If China is making it, it isn't going to work, unless they copy it from someone else's prototype. The Chinese are good at reverse engineering and copying technology, but not at developing and manufacturing their own.

Originally posted by rogerstigers
reply to post by dooper

My money always goes to the inventors who come up with a great idea and make it practical, THEN tell the masses. Why buy into scientific approval first, unless it is just to get more money?


Electromagnetic Space Drive

A Theory of Microwave Propulsion for Spacecraft


EmDrive (also Relativity Drive) is the name of a spacecraft propulsion system proposed, and reportedly developed, by Roger Shawyer.[1] New Scientist ran a cover story on EmDrive in its 8 September 2006 issue.[1] The device is a Magnetron with a specially-shaped, fully-enclosed tapering resonator cavity whose area is greater at one end. The inventor claims that the device generates thrust even though no detectable energy leaves the device. The inventor proposes to use it as a spacecraft propulsion system that uses no fuel (other than electricity), and no reaction mass.

Emdrive on trial

Editor's note

It is a fair criticism that New Scientist did not make clear enough how controversial Roger Shawyer?s engine is. We should have made more explicit where it apparently contravenes the laws of nature and reported that several physicists declined to comment on the device because they thought it too contentious.

But should New Scientist should have covered this story at all? The answer is a resounding yes: it is, after all, an ideas magazine. That means writing about hypotheses as well as theories.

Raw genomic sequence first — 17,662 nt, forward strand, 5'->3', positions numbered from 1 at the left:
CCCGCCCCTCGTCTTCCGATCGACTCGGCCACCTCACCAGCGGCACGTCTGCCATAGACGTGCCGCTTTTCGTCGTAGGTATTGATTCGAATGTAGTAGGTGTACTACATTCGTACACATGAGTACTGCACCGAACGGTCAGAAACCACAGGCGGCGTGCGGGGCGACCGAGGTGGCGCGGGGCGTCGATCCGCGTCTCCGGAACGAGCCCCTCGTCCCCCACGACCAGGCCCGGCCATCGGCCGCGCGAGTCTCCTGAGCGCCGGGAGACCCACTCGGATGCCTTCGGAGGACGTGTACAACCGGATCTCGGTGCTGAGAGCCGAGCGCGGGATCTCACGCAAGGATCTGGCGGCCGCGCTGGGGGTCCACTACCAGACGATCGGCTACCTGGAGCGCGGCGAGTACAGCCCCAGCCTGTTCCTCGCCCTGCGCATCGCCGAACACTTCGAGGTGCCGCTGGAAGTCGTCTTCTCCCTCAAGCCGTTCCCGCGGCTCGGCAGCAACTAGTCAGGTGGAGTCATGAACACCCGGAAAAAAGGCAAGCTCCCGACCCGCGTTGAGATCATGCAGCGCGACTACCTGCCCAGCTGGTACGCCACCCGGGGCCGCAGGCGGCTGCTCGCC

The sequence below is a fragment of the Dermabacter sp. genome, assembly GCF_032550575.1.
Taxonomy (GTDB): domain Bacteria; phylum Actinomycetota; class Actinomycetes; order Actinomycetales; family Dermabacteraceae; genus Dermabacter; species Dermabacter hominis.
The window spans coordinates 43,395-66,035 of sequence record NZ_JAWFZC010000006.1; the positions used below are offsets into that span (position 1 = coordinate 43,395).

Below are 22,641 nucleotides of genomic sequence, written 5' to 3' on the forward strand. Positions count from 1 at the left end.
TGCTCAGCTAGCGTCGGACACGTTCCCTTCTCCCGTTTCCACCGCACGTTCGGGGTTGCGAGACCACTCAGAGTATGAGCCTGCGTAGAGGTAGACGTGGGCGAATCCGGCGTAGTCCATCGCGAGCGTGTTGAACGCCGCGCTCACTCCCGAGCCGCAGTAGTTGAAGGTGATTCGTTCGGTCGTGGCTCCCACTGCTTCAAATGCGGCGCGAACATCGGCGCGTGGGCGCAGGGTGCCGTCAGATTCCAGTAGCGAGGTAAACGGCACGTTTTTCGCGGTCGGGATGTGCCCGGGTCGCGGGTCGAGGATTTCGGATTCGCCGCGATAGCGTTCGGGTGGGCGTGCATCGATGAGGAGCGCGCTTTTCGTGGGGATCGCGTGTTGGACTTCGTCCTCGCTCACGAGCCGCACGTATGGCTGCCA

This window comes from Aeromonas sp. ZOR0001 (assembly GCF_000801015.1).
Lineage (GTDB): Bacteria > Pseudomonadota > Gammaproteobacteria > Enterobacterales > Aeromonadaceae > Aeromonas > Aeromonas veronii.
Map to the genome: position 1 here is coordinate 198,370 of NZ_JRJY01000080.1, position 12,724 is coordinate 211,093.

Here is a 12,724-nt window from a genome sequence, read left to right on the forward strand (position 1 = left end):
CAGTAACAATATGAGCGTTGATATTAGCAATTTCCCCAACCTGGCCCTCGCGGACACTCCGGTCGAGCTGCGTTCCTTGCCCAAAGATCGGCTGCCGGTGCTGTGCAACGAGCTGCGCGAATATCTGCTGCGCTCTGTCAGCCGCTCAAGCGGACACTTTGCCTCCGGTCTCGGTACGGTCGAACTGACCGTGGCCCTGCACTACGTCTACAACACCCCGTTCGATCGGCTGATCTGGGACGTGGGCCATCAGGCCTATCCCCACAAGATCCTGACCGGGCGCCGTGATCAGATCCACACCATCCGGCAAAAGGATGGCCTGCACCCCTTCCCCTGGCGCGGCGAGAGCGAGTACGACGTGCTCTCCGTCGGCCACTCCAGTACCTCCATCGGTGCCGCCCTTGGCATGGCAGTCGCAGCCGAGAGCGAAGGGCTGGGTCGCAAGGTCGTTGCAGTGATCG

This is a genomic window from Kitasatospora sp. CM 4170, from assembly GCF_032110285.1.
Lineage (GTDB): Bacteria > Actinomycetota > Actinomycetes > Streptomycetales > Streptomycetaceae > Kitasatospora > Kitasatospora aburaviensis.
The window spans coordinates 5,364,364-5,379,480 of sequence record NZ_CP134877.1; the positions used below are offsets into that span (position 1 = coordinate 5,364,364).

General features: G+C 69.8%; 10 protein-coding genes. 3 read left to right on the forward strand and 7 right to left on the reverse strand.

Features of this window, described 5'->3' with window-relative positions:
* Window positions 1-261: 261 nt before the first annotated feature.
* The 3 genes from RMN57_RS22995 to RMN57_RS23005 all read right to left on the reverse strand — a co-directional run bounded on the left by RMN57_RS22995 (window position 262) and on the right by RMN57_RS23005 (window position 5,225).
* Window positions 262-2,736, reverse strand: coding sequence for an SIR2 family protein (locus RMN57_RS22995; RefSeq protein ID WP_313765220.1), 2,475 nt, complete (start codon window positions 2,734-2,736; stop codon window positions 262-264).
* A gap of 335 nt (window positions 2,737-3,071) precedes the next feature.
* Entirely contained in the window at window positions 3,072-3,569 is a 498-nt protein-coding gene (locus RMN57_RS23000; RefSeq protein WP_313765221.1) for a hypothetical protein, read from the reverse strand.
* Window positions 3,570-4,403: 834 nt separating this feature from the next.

And let?s not forget that Shawyer has experimental data that has convinced peer reviewers that he is onto something. He believes he can explain his machine's behavior in terms of existing physical laws, which is what the theorists contest.

The great thing is that Shawyer?s ideas are testable. If he succeeds in getting his machine flown in space, we will know soon enough if it is ground-breaking device or a mere flight of fancy.

Jeremy Webb, Editor, New Scientist

Microwave engine gets a boost

UK research into a propellant-free microwave engine designed for spacecraft propulsion is stirring interest from US and Chinese aerospace companies, its developer has claimed.

Despite sounding like the stuff of science-fiction, SPR (Satellite Propulsion Research), the company behind the EmDrive – which was first reported by The Engineer in November 2004 – insists its technology is gathering momentum in the international aerospace community.

According to the managing director of Roger Shawyer, the engine takes microwave radiation produced by a magnetron and feeds it into a specially shaped resonant cavity. The waves push against the end wall. Because of the difference in wave velocity, being higher at one end that the other, there is a momentum transfer. The result is a measurable net force from the cavity against its surroundings.

[edit on 12-9-2009 by SLAYER69]

posted on Sep, 12 2009 @ 11:37 PM
reply to post by rogerstigers

Peer review and peer approval are the prerequisite to gaining funding for your projects.

We keep funding the same, tired old technologies, or giving the same wheels another spin, thus stagnating our advancements.

Often, though the single guy can eventually make a big discovery, the moment he files for a patent, if it's any good, he is well and truly screwed.

If it happens to hint of a new technology, the Patent Office contacts the DOE or DOD, and the patent application is not only squashed, but the inventor and everyone they know are placed under a national security veil, and are forced to keep all knowledge and determinations quiet.

If in fact it's not really critical enough to squash, the larger corporations will file frivolous lawsuits, claiming patent infringement, with the purpose of keeping the little guy tied up in court for years, and hope he'll cave in and sell it to them for a song.

Then you have the large corporations whose welfare seems to be vital to the national interests, and any technologies that would put their dominance at risk are not allowed.

We have literally stifled innovation here in the US.

And it's starting to show.